A small but growing number of Democrats and Republicans have raised concerns, citing free speech and other issues and have objected to legislation targeting TikTok as overly broad. Republican Senator Josh Hawley said this week he hoped to get unanimous consent for a TikTok ban bill.
However, Paul thought that the whole plan was daft saying that his fellow Republicans have come up with a national strategy to lose elections for a generation permanently by banning a social media app called TikTok that 94 million, primarily young Americans, use.
In an opinion piece published in the Louisville, Kentucky's Courier-Journal Paul said that China's government already bans TikTok and it was probably not a good idea to emulate China's speech bans.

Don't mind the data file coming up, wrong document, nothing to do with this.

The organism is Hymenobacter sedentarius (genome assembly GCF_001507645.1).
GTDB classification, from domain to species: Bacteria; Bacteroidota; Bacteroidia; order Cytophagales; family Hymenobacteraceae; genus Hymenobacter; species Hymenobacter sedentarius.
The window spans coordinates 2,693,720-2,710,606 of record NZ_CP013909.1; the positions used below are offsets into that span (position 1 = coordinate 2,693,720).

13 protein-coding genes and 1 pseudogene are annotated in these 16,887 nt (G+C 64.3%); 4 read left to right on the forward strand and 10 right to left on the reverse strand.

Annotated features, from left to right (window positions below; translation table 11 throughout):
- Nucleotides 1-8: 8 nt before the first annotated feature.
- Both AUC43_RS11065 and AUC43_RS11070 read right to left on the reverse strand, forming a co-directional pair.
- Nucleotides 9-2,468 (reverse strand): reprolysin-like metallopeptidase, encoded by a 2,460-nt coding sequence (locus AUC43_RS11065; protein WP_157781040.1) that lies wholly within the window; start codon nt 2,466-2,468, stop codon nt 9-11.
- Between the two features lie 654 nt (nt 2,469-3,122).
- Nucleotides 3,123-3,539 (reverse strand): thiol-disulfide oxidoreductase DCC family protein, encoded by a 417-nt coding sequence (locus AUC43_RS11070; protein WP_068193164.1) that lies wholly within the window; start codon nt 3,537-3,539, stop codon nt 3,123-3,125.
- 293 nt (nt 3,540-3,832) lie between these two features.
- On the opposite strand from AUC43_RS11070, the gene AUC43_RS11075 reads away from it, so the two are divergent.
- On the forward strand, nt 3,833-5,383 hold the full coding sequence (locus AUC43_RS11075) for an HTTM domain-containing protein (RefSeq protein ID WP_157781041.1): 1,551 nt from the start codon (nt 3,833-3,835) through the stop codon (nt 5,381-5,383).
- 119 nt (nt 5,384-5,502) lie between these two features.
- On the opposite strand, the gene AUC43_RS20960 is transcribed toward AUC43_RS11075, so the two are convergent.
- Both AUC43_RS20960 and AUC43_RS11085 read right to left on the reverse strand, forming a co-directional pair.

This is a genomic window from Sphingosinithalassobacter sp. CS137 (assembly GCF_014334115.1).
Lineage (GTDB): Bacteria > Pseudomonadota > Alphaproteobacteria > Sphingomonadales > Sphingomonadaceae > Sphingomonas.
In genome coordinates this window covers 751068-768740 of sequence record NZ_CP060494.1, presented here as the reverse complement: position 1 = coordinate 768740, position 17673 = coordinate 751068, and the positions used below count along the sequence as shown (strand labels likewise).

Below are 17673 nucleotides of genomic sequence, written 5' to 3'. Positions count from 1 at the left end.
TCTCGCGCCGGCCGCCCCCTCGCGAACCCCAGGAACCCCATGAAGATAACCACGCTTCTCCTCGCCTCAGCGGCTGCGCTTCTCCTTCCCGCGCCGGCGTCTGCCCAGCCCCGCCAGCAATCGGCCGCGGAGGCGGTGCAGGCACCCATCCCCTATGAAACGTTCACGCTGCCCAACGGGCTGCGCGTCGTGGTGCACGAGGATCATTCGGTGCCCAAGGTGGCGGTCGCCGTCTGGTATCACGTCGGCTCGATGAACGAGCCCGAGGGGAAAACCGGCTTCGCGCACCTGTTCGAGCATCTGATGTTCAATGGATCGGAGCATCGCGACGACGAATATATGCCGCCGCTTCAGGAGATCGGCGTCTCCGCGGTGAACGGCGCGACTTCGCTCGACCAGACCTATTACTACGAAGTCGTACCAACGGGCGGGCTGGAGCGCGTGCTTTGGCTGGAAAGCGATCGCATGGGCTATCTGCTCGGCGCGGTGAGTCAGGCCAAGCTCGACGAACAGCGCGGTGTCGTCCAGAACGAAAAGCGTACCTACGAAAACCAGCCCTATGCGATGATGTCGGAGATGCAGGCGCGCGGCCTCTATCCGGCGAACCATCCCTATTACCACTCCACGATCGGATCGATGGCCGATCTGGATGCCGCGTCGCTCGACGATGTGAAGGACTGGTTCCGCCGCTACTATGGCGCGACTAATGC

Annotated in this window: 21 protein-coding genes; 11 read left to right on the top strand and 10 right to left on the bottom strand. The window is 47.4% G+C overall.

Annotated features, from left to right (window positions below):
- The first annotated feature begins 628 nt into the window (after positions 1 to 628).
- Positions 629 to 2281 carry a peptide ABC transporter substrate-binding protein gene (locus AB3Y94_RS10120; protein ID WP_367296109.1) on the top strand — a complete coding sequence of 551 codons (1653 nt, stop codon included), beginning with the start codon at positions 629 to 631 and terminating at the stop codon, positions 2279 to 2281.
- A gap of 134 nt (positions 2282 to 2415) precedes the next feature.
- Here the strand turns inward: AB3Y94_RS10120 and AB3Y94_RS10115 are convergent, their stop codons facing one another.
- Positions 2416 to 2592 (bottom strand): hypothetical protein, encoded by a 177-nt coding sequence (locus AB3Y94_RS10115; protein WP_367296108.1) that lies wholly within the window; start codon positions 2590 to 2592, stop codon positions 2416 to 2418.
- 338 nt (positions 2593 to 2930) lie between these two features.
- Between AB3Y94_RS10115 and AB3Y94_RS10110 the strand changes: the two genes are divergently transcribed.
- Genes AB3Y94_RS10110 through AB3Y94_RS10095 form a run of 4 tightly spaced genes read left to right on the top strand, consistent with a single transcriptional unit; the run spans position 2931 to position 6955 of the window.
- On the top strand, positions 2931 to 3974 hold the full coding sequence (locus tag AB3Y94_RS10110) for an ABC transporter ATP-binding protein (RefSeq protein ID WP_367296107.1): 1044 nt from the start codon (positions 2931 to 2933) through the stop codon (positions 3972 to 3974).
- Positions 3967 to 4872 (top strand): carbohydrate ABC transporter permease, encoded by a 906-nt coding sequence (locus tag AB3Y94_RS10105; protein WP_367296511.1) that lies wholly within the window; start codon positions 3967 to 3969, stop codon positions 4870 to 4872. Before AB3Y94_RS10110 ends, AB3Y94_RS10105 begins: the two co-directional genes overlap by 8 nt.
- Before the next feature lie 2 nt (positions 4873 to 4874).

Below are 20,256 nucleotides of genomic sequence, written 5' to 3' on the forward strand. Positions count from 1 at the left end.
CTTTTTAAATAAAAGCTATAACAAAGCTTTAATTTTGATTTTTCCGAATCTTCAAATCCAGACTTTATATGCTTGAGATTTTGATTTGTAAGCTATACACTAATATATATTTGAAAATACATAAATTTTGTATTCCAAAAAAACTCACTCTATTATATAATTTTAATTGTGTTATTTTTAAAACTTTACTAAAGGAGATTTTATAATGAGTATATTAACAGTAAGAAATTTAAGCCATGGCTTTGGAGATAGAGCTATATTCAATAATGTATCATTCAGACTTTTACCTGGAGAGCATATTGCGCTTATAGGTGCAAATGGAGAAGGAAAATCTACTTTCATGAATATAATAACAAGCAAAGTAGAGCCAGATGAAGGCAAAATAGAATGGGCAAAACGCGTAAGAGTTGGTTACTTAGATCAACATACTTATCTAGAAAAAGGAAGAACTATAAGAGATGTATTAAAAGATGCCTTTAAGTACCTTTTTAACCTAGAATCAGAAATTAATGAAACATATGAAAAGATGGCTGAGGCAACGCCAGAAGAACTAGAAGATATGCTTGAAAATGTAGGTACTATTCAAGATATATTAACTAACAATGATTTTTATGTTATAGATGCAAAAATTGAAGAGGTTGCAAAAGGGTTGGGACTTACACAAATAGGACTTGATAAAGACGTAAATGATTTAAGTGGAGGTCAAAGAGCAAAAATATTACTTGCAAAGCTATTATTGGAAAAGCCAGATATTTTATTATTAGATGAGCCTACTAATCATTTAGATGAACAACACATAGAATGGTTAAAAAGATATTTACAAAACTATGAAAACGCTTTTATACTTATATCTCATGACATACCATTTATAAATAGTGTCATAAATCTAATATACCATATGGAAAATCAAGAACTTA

"If you don't like TikTok or Facebook or YouTube, don't use them. But don't think any interpretation of the Constitution gives you the right to ban them."
While Paul is at it, he might want to look at preventing his Republican chums from banning books, Disney movies about black kids facing white racism and coursework on Michelangelo’s David.